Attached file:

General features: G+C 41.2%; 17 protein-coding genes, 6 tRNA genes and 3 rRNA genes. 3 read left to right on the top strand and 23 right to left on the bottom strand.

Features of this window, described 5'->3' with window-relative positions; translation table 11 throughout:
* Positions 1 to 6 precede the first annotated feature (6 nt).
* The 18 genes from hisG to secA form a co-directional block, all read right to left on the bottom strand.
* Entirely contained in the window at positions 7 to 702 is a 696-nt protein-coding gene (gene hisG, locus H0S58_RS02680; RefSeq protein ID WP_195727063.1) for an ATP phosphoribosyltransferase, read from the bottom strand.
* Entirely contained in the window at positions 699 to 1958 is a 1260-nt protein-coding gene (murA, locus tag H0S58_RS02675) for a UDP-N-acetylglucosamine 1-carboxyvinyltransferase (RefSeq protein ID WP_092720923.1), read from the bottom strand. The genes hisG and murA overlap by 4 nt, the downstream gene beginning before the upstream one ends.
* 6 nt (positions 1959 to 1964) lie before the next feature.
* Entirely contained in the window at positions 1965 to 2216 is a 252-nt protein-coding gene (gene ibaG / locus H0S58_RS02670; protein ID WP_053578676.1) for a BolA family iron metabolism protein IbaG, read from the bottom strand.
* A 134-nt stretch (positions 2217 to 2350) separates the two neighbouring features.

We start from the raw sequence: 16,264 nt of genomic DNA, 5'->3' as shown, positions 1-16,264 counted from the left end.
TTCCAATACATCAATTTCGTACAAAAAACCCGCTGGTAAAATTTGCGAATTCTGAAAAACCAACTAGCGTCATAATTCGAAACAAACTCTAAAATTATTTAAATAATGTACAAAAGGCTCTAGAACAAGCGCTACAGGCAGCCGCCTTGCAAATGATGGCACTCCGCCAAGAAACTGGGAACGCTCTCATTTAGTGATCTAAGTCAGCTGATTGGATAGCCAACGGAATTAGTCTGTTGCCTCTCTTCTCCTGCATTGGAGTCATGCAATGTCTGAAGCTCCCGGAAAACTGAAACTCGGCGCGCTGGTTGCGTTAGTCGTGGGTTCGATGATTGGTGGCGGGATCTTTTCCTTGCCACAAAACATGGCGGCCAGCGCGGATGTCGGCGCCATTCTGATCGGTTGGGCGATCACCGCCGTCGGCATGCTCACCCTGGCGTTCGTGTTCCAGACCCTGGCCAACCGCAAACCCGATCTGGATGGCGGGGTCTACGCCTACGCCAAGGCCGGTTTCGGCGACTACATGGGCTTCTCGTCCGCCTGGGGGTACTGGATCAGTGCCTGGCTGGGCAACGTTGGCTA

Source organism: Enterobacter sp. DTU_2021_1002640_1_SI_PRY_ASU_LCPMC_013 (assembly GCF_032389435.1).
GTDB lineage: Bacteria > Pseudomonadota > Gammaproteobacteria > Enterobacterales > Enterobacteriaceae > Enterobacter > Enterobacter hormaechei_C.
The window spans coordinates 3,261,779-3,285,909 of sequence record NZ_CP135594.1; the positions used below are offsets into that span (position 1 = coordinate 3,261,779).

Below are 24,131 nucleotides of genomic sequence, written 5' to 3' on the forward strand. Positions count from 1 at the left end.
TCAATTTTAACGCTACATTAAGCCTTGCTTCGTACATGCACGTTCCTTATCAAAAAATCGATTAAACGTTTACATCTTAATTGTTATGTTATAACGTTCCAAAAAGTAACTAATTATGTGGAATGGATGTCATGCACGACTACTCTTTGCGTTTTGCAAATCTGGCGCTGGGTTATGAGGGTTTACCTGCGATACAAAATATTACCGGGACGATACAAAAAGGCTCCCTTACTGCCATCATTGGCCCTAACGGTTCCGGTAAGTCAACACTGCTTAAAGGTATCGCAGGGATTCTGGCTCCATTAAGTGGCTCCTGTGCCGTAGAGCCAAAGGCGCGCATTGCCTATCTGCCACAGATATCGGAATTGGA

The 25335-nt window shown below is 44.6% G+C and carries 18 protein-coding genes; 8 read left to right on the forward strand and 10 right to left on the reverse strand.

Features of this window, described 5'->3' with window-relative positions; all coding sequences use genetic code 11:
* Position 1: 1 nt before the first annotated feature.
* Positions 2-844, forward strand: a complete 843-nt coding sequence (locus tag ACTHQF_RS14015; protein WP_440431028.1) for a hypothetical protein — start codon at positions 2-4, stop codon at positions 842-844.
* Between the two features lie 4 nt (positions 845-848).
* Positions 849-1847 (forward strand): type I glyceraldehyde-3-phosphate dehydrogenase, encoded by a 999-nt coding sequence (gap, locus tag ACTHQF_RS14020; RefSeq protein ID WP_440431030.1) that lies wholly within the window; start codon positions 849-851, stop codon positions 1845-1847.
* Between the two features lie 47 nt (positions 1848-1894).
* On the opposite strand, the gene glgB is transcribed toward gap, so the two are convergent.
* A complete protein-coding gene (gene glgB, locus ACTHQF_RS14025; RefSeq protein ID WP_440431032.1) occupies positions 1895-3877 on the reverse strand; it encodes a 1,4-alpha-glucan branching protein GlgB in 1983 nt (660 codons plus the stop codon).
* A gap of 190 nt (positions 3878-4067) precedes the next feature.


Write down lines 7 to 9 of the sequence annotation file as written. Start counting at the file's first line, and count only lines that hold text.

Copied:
* 6 nt (positions 1959 to 1964) lie before the next feature.
* Entirely contained in the window at positions 1965 to 2216 is a 252-nt protein-coding gene (gene ibaG / locus H0S58_RS02670; protein ID WP_053578676.1) for a BolA family iron metabolism protein IbaG, read from the bottom strand.
* A 134-nt stretch (positions 2217 to 2350) separates the two neighbouring features.